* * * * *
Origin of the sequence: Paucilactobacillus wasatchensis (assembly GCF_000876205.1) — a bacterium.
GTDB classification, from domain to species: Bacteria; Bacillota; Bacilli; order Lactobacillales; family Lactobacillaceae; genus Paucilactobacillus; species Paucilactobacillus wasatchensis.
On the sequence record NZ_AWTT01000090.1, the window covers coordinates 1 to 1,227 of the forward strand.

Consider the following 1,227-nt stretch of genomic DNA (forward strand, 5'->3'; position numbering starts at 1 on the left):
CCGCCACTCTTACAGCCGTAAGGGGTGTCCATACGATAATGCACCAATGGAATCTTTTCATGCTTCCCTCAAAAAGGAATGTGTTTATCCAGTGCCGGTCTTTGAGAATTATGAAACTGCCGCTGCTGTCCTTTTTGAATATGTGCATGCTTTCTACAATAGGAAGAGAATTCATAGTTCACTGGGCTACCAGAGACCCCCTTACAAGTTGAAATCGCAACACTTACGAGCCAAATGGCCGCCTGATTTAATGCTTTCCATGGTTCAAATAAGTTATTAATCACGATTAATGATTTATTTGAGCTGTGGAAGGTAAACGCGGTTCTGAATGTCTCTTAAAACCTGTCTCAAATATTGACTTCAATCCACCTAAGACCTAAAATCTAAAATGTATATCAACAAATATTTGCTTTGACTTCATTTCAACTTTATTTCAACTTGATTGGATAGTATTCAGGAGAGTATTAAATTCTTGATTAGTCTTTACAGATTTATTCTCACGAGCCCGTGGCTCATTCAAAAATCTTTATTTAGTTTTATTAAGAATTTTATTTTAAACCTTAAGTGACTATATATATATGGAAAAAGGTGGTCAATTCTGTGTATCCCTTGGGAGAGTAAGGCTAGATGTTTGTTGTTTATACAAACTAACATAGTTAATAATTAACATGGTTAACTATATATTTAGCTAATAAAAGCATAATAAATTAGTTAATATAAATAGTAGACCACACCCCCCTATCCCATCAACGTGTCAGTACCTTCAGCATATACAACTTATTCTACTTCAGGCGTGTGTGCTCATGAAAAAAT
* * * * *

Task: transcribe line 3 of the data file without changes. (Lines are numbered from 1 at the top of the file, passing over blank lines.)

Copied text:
On the sequence record NZ_AWTT01000090.1, the window covers coordinates 1 to 1,227 of the forward strand.